Cell phone owners answer the call to aid victims of...

Arundel Digest

September 09, 2001

Cell phone owners answer the call to aid victims of violence

In April, several law enforcement agencies and Anne Arundel County prosecutors asked for donations of cellular phones that could be lent to victims of domestic violence.

Several hundred wireless phones later, the agencies announced yesterday that they cannot accept any more phones, saying they have run out of storage space for the many phones and chargers they have received.

Dozens of phones have been provided to people who fear their abusers will attack them again. A charged cell phone can be used to call 911 even if its user has no service contract.

Arundel groups awarded grants from Bowie State

The Institute for Diversity and Multicultural Affairs at Bowie State University has awarded $15,000 in grants to six Anne Arundel County organizations to establish education, training and leadership programs.

The six groups receiving awards are:

Banneker Douglass Museum Foundation, to research African-American history in Anne Arundel County.

St. James Church of the Apostolic Faith, to provide child-rearing classes to low-income parents.

United Black Clergy of Anne Arundel County, to promote interchange among residents of different cultures.

El Centro de Ayuda, a resource center serving Annapolis' Hispanic community, to establish an after-school program for Hispanic children to teach social skills, conflict resolution and tolerance.

Anne Arundel Conflict Resolution Center, to provide training in mediation at Stanton Community Center.

Southern Anne Arundel Chamber of Commerce, to promote racial tolerance through community meetings and to work with an African-American church to chronicle the history of black watermen.

The grant program is part of the Community Empowerment and Diversity Project, a $1.9 million effort funded by the W.K. Kellogg Foundation.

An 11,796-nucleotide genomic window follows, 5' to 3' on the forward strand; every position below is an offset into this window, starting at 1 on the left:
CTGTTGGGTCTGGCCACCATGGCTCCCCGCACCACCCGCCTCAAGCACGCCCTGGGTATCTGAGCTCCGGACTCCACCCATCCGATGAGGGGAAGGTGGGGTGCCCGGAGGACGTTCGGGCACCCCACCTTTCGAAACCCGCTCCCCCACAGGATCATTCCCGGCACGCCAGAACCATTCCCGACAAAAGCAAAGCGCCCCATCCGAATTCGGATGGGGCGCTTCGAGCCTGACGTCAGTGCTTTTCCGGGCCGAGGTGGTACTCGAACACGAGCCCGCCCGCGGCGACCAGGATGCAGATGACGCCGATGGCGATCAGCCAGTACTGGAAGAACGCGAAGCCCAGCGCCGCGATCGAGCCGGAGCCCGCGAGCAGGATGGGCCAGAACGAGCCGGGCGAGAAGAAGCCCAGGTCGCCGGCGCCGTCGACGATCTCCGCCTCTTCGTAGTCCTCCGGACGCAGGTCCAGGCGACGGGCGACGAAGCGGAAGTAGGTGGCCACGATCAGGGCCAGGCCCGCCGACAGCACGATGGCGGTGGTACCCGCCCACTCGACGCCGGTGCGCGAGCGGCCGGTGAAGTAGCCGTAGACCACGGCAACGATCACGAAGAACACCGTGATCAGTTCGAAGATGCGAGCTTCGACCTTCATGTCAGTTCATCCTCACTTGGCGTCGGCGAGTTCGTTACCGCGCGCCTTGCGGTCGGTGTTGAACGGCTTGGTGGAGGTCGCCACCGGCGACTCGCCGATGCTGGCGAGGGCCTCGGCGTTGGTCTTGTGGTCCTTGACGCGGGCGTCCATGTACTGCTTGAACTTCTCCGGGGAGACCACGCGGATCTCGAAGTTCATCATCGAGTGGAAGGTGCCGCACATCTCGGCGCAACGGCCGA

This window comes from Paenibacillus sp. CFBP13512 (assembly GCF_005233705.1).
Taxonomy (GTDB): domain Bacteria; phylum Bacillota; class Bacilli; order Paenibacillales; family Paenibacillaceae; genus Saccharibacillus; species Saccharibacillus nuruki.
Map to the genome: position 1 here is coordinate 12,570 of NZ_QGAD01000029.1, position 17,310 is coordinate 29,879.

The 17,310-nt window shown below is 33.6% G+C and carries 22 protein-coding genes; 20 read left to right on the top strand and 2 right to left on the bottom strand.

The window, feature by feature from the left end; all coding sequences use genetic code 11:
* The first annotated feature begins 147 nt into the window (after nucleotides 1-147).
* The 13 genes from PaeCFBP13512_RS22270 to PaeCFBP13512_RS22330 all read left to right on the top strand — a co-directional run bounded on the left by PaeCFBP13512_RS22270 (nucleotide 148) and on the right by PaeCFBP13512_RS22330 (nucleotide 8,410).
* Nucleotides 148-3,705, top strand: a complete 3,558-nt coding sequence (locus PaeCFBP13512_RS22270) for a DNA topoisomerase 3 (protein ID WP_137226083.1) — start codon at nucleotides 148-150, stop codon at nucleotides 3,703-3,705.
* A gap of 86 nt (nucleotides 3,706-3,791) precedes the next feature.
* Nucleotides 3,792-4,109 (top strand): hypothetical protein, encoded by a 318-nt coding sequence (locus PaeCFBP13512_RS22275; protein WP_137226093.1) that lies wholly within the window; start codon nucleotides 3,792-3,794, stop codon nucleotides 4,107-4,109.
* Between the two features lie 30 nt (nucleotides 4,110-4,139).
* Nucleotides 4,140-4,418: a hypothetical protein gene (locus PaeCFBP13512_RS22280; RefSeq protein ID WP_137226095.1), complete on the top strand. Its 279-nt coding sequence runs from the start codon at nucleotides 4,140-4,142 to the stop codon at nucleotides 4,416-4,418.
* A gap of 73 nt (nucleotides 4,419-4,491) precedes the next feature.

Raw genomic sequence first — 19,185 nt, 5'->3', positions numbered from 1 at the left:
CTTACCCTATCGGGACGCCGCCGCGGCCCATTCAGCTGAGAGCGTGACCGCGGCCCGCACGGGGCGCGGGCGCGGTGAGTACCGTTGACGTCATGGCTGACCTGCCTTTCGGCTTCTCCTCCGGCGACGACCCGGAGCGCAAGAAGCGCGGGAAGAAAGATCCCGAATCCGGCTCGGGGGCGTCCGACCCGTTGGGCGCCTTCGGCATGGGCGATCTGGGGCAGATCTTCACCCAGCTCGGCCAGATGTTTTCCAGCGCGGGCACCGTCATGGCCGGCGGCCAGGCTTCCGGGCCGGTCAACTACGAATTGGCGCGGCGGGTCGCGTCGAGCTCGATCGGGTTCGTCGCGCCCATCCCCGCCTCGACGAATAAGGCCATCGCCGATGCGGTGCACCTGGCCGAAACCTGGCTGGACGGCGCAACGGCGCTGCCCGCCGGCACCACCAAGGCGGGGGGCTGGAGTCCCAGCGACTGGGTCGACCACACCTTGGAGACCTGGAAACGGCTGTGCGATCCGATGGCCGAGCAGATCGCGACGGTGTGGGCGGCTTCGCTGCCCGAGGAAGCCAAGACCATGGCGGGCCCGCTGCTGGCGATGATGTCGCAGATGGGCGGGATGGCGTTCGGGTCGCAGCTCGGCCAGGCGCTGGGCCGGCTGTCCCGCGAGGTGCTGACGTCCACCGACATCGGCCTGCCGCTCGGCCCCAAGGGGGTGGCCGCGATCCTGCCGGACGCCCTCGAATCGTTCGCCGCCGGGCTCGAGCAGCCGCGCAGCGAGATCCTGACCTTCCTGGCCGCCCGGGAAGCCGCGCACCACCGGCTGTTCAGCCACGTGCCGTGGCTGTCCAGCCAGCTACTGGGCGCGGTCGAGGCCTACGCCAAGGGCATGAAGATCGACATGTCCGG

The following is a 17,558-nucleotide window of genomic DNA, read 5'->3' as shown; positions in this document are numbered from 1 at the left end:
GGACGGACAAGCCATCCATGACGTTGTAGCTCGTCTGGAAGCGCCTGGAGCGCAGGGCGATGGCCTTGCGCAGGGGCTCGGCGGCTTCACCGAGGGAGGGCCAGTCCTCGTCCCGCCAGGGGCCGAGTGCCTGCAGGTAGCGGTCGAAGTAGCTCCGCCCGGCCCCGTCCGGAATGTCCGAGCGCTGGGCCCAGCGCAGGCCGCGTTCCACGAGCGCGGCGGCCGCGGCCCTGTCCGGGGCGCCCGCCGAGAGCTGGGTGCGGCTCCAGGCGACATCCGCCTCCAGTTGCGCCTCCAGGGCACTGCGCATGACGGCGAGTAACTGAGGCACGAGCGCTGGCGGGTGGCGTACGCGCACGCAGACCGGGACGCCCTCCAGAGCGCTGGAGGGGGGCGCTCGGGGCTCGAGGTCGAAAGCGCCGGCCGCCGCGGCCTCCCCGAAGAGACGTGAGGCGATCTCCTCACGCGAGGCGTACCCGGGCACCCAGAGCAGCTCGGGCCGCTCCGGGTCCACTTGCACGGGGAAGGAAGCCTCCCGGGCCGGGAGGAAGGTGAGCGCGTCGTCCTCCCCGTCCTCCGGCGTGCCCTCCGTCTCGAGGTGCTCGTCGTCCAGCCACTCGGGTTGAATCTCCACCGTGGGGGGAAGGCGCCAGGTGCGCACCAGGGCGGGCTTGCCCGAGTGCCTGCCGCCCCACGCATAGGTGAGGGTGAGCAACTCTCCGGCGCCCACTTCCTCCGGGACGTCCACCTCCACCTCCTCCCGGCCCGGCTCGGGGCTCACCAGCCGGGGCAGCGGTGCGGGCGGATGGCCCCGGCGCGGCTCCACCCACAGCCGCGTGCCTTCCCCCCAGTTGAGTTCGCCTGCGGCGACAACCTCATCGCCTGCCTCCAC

Drug investigation leads to large cocaine haul

A seven-month drug investigation in Laurel led to one of the largest cocaine seizures in Anne Arundel County, police said.

Six kilograms (about 13 pounds) of cocaine with a street value of more than $619,000 was seized from a house in the Russett Green community in Laurel, police said last week. Several loaded guns also were seized.

"Drugs can be anywhere," said Lt. Randall Jones. "But it was a shock to discover it in that neighborhood."

On Friday, Chief P. Thomas Shanahan called the seizure one of the largest in county history.

Investigators said the drugs, transported from South Florida, were distributed in Baltimore City and Baltimore and Prince George's counties.

After the raid Wednesday, police charged Ronald Huggins, 31, of the 8500 block of Mayaone St. in Laurel with possession of cocaine with intent to distribute. He was released on $750,000 bond, police said.

100 inmates to graduate from two jail programs

More than 100 inmates at the county's Ordnance Road Detention Center are expected to graduate from substance-abuse and educational programs Thursday.

Del. Janet Greenip, a Crofton Republican, is to speak at the graduation ceremony.

The Substance Treatment and Recovery Program is operated through a partnership of the detention center and the county Health Department. The program is designed to address employment, family and lifestyle issues.

In Anne Arundel Community College's Success Through Education Program, inmates met daily in classrooms to learn to read, use computers and complete high-school equivalency diplomas.

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